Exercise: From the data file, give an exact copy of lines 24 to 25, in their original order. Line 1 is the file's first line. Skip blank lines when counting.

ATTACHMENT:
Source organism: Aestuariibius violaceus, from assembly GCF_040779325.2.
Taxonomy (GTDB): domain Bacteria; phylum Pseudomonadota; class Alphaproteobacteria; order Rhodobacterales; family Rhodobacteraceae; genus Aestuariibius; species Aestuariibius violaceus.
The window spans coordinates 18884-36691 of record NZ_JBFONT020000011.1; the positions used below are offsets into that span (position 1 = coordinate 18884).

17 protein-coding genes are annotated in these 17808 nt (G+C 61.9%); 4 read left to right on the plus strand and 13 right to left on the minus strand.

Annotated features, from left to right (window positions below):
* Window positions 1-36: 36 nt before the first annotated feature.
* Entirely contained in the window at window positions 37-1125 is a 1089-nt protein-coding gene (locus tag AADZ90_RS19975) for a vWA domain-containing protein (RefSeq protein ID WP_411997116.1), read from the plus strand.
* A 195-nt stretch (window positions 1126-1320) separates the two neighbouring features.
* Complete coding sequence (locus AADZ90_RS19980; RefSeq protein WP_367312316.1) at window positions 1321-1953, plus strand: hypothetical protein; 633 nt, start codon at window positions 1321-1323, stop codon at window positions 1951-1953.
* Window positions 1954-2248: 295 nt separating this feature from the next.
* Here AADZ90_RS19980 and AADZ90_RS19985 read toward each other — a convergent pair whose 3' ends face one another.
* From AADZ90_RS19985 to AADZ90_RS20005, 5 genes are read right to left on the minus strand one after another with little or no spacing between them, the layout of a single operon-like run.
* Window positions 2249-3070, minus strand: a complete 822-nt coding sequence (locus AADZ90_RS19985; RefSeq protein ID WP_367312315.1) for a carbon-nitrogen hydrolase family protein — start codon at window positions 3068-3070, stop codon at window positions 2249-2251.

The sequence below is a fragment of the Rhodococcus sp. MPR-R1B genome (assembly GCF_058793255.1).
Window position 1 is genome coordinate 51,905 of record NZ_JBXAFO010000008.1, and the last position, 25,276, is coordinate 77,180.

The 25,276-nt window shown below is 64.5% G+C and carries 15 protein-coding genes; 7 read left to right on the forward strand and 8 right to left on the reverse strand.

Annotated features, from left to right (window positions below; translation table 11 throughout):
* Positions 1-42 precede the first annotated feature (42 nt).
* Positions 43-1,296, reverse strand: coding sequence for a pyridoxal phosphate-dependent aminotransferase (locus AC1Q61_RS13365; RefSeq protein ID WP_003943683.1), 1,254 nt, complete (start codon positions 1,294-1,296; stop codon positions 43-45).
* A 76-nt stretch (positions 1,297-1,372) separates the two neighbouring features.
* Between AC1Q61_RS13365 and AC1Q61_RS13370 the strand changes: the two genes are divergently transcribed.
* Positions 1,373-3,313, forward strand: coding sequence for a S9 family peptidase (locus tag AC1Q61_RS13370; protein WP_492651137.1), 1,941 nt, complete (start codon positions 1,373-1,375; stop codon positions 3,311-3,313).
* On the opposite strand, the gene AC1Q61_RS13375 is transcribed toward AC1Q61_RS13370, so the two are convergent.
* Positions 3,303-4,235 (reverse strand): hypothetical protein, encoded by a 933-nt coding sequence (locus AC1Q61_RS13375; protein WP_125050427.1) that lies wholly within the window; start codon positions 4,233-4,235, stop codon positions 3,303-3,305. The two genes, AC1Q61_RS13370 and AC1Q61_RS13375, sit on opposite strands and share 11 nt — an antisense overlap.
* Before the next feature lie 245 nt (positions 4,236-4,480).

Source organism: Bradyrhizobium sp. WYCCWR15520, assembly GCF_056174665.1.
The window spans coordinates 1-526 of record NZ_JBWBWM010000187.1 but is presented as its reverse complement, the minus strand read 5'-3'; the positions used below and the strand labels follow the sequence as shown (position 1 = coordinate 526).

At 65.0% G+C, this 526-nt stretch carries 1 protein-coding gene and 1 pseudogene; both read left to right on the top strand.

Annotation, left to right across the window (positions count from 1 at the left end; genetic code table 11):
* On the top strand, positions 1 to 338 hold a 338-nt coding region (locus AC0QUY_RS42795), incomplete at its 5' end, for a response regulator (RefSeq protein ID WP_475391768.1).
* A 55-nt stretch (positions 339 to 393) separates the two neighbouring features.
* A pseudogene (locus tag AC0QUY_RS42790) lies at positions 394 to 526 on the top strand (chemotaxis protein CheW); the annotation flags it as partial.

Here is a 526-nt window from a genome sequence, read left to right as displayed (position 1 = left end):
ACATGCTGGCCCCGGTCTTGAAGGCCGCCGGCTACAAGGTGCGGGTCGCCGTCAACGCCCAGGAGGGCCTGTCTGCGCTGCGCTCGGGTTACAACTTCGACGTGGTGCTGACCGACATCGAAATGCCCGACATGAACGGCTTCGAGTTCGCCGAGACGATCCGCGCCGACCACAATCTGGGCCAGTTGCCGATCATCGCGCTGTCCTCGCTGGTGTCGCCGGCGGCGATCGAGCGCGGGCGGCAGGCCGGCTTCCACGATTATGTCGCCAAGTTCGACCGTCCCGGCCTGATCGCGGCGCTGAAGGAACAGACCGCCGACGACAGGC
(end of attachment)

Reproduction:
* Positions 3,303-4,235 (reverse strand): hypothetical protein, encoded by a 933-nt coding sequence (locus AC1Q61_RS13375; protein WP_125050427.1) that lies wholly within the window; start codon positions 4,233-4,235, stop codon positions 3,303-3,305. The two genes, AC1Q61_RS13370 and AC1Q61_RS13375, sit on opposite strands and share 11 nt — an antisense overlap.
* Before the next feature lie 245 nt (positions 4,236-4,480).